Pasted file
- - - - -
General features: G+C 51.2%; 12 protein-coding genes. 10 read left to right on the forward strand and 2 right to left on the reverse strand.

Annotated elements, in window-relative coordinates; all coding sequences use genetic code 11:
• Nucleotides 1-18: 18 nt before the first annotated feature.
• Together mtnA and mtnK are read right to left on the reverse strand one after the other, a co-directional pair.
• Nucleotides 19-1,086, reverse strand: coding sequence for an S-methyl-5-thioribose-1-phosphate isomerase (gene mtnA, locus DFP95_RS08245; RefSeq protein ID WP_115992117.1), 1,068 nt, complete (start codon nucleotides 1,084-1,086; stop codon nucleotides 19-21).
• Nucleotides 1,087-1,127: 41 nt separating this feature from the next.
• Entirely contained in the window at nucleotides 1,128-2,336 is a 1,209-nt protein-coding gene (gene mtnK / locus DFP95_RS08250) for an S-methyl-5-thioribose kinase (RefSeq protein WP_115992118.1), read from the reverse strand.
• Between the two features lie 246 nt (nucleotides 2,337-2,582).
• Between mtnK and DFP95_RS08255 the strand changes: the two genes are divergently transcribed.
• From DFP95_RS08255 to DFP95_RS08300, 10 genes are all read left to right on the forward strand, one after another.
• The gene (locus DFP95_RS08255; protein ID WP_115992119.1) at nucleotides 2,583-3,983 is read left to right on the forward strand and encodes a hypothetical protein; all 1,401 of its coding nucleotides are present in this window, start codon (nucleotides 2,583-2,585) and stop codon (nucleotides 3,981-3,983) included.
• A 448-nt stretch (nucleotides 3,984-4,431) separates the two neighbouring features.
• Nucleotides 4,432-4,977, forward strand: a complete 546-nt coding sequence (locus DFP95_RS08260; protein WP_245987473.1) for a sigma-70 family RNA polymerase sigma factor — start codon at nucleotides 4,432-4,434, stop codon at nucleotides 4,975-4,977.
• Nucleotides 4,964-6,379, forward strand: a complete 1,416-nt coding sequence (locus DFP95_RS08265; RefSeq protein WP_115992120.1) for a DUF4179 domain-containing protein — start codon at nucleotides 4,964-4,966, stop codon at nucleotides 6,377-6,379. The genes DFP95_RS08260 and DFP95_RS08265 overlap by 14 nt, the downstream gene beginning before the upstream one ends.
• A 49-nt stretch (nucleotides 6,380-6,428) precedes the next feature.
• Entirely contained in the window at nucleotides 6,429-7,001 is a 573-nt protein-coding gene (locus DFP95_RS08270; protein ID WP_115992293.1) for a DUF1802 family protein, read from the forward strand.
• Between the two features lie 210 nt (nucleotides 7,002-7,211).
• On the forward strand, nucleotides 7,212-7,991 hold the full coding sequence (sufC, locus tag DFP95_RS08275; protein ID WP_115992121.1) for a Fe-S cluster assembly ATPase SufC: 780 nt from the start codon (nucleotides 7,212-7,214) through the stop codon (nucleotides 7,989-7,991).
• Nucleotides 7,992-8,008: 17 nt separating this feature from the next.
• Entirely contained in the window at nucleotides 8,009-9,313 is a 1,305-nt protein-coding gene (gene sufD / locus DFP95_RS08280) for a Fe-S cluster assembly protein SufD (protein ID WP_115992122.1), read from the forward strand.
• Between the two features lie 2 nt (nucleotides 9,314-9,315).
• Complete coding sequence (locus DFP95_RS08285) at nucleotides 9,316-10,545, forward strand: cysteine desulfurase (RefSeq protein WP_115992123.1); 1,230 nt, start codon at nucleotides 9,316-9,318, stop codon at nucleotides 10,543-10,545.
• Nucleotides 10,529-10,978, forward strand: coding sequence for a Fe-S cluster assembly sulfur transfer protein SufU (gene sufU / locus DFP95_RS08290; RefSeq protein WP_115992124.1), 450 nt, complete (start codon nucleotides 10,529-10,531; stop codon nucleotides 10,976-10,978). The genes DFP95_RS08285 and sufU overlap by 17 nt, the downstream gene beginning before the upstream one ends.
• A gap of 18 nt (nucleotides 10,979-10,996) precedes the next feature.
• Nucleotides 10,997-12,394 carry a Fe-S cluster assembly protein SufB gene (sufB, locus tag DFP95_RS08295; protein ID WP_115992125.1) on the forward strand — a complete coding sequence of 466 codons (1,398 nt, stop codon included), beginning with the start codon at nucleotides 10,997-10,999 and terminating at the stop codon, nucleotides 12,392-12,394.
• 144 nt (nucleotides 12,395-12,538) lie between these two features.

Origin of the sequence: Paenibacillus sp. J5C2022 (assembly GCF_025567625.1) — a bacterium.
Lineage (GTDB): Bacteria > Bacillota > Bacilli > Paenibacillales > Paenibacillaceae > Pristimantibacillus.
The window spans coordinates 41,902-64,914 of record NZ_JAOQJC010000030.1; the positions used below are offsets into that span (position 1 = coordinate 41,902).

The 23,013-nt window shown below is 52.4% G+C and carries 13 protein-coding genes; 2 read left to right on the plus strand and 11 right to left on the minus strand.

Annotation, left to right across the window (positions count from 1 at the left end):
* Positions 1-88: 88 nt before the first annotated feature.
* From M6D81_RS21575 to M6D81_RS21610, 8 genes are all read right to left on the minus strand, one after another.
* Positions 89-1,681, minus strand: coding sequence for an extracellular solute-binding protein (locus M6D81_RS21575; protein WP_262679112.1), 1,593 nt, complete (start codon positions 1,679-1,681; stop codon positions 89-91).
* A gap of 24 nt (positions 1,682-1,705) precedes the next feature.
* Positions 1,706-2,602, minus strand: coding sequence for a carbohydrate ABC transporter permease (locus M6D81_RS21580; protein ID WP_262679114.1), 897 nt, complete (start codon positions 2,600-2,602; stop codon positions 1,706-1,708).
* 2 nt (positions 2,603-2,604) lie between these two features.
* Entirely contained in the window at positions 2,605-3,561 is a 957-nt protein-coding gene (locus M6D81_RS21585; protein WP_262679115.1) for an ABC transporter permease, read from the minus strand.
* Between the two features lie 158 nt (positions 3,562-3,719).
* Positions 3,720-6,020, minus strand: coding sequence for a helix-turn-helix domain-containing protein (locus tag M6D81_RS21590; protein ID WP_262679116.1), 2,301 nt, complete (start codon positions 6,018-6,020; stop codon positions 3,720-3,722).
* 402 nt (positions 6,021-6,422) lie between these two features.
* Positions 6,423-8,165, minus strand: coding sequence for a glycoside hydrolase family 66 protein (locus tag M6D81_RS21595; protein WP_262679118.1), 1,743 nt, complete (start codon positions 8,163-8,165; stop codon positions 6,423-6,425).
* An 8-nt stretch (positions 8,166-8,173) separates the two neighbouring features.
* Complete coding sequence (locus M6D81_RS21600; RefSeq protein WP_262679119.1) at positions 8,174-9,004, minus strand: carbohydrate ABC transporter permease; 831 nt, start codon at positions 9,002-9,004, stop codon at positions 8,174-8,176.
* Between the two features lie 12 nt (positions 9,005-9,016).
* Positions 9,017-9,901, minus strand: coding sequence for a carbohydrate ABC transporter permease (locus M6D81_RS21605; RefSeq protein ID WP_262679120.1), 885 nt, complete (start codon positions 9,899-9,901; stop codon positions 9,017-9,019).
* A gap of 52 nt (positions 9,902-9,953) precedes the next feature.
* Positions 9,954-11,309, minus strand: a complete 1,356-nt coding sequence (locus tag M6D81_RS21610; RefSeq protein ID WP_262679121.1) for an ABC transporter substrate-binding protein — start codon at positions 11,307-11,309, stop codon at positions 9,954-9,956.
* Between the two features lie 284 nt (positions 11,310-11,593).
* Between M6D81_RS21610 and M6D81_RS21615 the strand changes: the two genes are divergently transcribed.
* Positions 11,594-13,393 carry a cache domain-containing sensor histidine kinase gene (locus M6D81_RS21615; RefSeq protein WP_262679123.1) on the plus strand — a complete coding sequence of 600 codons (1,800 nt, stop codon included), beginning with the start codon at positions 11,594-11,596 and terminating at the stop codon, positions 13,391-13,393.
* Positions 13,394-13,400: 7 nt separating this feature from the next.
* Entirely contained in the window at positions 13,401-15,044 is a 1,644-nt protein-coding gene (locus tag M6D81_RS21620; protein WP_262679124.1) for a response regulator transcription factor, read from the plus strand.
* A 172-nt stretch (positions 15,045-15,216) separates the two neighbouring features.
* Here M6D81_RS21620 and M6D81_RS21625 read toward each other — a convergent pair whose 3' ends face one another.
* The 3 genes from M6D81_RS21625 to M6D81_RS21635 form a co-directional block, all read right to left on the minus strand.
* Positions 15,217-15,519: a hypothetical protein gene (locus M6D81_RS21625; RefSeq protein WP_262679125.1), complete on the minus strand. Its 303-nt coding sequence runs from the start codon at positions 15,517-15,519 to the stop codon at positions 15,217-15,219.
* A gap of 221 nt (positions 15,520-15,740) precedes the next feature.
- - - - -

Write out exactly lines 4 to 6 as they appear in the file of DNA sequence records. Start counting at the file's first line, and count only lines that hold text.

• Together mtnA and mtnK are read right to left on the reverse strand one after the other, a co-directional pair.
• Nucleotides 19-1,086, reverse strand: coding sequence for an S-methyl-5-thioribose-1-phosphate isomerase (gene mtnA, locus DFP95_RS08245; RefSeq protein ID WP_115992117.1), 1,068 nt, complete (start codon nucleotides 1,084-1,086; stop codon nucleotides 19-21).
• Nucleotides 1,087-1,127: 41 nt separating this feature from the next.